In conclusion, I was interested in a press release that came from the MUA on 6 March which highlighted the daily cases of exploitation and abuse on our coast. It is a hard-hitting press release. It is entitled `Australian shippers promote slavery'. The press release comments on a report published by the International Commission on Shipping called Ships, slaves and competition. The commission is chaired by Peter Morris. The report, delivered at the APEC safer shipping forum in Sydney on 6 March, has catalogued the very things that I have been talking about on the floor of this House. Peter Morris has catalogued once again all of those things that are wrong in Australian shipping, and I think we need to reflect here on some of the words in this press release. It says this:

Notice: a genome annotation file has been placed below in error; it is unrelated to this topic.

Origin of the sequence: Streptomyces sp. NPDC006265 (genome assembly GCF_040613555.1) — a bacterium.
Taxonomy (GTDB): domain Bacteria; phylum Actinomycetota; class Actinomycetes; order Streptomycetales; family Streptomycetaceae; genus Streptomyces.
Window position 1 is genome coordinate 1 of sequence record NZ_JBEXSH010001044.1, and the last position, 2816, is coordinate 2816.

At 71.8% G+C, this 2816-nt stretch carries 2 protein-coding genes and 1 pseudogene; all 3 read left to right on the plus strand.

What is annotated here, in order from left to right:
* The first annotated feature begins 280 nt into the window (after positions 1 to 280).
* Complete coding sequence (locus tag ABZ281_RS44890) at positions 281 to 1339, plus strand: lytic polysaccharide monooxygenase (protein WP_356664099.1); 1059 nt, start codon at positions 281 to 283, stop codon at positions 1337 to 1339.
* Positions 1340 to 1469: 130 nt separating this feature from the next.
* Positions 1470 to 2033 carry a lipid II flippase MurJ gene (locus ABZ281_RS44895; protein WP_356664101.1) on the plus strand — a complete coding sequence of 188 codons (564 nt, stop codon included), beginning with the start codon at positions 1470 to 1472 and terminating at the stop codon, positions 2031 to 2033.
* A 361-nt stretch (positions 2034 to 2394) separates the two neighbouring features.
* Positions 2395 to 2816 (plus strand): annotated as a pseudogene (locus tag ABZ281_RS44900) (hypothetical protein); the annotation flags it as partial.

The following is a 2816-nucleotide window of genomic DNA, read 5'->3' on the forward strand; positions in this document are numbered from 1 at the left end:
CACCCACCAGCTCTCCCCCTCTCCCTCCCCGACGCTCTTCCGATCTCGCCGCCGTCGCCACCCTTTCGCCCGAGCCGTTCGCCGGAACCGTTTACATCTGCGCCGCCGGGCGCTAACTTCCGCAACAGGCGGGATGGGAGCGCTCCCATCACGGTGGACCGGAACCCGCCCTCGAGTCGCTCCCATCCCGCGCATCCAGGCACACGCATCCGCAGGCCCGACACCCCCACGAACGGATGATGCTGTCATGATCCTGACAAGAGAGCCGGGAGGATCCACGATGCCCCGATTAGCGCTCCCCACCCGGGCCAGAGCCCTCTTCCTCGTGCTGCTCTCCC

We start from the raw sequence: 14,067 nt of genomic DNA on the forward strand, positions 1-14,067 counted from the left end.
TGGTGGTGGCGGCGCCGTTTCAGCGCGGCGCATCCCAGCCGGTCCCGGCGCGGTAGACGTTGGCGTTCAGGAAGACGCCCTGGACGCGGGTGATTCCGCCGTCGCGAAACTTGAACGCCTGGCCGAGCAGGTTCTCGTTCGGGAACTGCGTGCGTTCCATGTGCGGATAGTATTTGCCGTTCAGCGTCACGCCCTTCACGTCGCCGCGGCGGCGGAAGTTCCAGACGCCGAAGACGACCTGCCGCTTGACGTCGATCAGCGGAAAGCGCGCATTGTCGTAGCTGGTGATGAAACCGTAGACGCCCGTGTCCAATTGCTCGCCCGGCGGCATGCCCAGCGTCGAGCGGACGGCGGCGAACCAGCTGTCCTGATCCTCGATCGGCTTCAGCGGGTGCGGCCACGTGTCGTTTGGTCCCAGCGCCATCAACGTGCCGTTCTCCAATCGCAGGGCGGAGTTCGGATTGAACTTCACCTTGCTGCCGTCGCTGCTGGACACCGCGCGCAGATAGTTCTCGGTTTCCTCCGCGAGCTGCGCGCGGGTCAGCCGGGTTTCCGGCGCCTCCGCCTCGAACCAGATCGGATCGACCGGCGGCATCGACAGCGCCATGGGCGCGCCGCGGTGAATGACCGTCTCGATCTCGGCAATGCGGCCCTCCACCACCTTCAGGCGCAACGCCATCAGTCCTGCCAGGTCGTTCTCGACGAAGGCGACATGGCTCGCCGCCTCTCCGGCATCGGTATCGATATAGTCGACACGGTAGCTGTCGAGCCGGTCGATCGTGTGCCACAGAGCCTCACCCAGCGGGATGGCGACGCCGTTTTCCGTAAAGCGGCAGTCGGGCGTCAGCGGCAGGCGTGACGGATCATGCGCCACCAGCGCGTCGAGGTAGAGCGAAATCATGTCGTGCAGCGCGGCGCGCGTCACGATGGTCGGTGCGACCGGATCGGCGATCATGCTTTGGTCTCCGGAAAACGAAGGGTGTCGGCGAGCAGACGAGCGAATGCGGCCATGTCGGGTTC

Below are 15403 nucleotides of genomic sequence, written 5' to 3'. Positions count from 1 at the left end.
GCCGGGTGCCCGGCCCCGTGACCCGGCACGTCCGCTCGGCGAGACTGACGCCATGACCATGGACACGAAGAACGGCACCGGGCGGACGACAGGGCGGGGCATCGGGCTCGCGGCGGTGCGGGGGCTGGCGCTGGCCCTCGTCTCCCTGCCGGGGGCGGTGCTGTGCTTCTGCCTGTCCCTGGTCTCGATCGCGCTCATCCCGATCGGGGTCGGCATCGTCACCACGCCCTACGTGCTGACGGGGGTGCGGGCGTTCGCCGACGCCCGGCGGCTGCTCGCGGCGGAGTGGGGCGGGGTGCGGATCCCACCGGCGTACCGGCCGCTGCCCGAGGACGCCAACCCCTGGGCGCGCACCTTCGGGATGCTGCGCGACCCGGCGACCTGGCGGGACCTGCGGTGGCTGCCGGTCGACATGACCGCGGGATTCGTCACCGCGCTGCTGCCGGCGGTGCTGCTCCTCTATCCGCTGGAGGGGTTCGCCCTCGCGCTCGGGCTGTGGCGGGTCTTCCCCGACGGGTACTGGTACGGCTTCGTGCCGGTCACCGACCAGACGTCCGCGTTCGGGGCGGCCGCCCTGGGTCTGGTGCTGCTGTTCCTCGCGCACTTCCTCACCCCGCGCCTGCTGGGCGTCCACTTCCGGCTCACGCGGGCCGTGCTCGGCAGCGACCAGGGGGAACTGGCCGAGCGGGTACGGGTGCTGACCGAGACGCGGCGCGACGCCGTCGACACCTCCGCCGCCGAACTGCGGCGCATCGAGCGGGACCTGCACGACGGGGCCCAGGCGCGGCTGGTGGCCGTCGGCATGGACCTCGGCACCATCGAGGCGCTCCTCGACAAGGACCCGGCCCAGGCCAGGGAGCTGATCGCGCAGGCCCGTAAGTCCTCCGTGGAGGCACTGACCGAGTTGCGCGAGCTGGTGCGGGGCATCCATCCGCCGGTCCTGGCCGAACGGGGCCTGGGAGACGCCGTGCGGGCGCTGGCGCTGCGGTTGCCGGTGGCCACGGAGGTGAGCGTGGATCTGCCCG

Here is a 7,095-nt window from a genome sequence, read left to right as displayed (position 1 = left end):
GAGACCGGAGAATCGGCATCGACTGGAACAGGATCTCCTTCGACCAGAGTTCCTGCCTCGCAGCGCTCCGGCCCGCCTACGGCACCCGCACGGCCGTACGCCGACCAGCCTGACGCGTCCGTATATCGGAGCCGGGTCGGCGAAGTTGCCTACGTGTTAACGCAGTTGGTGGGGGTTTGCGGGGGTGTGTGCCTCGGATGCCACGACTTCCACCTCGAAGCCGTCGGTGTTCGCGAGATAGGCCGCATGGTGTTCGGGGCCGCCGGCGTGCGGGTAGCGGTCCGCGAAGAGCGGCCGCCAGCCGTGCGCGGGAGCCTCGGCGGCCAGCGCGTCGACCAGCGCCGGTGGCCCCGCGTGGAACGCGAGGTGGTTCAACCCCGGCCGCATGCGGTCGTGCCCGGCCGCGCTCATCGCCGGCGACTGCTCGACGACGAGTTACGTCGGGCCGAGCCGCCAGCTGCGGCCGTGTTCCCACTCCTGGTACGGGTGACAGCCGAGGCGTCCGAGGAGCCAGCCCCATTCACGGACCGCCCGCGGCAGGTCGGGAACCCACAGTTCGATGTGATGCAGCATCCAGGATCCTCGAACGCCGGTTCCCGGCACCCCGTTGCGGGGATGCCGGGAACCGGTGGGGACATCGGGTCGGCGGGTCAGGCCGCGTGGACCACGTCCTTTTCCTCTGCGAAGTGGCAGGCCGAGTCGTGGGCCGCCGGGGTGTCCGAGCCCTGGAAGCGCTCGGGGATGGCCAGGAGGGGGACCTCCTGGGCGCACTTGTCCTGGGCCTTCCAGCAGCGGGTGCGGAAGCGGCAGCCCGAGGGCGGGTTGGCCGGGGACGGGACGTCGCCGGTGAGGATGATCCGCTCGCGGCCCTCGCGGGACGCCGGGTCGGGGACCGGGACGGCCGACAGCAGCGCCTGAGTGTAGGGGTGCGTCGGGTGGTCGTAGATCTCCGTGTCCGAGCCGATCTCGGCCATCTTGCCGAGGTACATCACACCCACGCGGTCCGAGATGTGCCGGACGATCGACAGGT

But it is not just a matter of wages. Crew abuse and environmental plunder go hand in hand. The same ships that abuse crew, pollute our oceans.

That is the reality of it: a short-term commercial advantage to the nation from cheap freight rates for our coastal waters could cost the nation, at the end of the day, billions. We need to be cognisant of that fact.

This government has a very tardy record on a whole range of matters relating to Australia's coastal shipping and the waterfront. I have referred to some of those in this debate here today. We know this is a government of the lowest common denominator in the way it has sought to relate to issues on the waterfront. There must be many members opposite who are ashamed of the fact that dogs and thugs in balaclavas were the policy output of their government and their ministers. So let us hope we get some sensible debate on maritime affairs in this country. Let us hope we get some realistic concern by government for the potential dangers that flow from the flag of convenience vessels that come to our shores, abuse their crews, do environmental damage and, at the end of the day, give nothing to Australia.